The draft application form and guidelines will be sent to industry associations and consultants for comment.


CMEC agreed in principle to support the use of the application forms and guidelines as outlined in the agenda paper.

Item 3.2 Public consultation for general matters

There is no statutory obligation for TGA to undertake public consultation, but where possible, the TGA would like to take advantage of public consultation in its decision making processes for complementary medicines. A consultation process feeding into the Committee's deliberations would be in keeping with the recommendations of the 1996 TGA Review on greater stakeholder involvement in the regulatory process and the Government's acceptance in principle of this recommendation.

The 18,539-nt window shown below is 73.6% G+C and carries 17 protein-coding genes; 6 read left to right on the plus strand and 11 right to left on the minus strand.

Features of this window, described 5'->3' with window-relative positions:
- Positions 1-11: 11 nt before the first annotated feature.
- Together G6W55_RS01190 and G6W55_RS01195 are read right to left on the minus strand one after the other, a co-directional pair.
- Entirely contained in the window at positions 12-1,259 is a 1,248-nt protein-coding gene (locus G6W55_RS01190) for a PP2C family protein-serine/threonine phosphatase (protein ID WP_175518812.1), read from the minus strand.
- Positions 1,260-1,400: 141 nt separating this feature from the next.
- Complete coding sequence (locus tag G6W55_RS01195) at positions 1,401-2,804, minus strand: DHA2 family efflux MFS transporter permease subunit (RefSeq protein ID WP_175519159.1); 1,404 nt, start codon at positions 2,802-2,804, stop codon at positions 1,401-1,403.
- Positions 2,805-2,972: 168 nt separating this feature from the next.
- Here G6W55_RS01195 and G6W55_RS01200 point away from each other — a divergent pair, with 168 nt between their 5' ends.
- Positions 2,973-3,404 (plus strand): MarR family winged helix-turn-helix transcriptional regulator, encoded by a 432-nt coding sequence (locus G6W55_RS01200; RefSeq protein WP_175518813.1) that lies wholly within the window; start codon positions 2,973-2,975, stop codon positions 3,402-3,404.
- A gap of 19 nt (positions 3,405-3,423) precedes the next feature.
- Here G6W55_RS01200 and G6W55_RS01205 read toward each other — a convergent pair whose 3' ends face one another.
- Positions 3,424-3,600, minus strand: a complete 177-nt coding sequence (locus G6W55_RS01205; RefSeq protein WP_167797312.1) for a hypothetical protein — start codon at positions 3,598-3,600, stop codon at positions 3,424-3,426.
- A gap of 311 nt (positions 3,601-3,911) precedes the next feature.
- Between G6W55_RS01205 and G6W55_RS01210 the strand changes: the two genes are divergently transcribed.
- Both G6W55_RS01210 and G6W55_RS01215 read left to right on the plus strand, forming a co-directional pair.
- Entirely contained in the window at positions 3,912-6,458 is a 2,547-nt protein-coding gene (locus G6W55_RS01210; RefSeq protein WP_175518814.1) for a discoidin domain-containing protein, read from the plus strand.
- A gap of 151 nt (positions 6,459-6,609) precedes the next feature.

Members would provide advice to TGA as soon as possible on individuals and organisations who could be consulted on complementary medicine matters.


Members endorsed the proposed public consultation process for issues before CMEC.

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Item 3.3 Process for considering the safety of herbal ingredients

The current method of identifying low risk herbal ingredients is not fully effective and, as a consequence, some products and ingredients escape appropriate safety evaluation and others are subjected to unnecessarily rigorous safety evaluation.

This regulatory problem may be addressed by changing the wording of the definition of "herbal substance" and the way in which that definition is applied in the Therapeutic Goods Regulations. Members were invited to provide TGA with details of people and organisations that TGA should consult in relation to this matter.